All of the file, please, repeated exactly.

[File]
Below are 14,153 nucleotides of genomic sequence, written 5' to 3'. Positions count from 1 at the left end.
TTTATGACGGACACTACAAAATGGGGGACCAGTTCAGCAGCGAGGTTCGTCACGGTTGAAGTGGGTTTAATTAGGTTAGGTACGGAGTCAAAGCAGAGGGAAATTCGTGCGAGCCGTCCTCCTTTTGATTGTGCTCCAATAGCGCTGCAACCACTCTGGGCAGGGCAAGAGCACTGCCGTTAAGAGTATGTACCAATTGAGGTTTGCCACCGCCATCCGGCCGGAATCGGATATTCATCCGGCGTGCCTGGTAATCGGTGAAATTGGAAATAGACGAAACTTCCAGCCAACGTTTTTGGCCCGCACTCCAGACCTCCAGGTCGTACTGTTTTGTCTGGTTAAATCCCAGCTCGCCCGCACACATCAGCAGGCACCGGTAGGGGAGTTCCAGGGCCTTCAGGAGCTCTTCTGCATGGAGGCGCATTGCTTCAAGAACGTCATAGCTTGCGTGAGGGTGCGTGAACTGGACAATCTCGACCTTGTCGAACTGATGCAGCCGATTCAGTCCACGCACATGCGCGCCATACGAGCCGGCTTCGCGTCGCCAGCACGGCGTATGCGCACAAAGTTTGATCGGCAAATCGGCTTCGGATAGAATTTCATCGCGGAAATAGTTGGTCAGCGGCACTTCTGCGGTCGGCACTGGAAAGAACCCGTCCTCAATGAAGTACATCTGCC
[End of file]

Below are 14,153 nucleotides of genomic sequence, written 5' to 3'. Positions count from 1 at the left end.
TTTATGACGGACACTACAAAATGGGGGACCAGTTCAGCAGCGAGGTTCGTCACGGTTGAAGTGGGTTTAATTAGGTTAGGTACGGAGTCAAAGCAGAGGGAAATTCGTGCGAGCCGTCCTCCTTTTGATTGTGCTCCAATAGCGCTGCAACCACTCTGGGCAGGGCAAGAGCACTGCCGTTAAGAGTATGTACCAATTGAGGTTTGCCACCGCCATCCGGCCGGAATCGGATATTCATCCGGCGTGCCTGGTAATCGGTGAAATTGGAAATAGACGAAACTTCCAGCCAACGTTTTTGGCCCGCACTCCAGACCTCCAGGTCGTACTGTTTTGTCTGGTTAAATCCCAGCTCGCCCGCACACATCAGCAGGCACCGGTAGGGGAGTTCCAGGGCCTTCAGGAGCTCTTCTGCATGGAGGCGCATTGCTTCAAGAACGTCATAGCTTGCGTGAGGGTGCGTGAACTGGACAATCTCGACCTTGTCGAACTGATGCAGCCGATTCAGTCCACGCACATGCGCGCCATACGAGCCGGCTTCGCGTCGCCAGCACGGCGTATGCGCACAAAGTTTGATCGGCAAATCGGCTTCGGATAGAATTTCATCGCGGAAATAGTTGGTCAGCGGCACTTCTGCGGTCGGCACTGGAAAGAACCCGTCCTCAATGAAGTACATCTGCC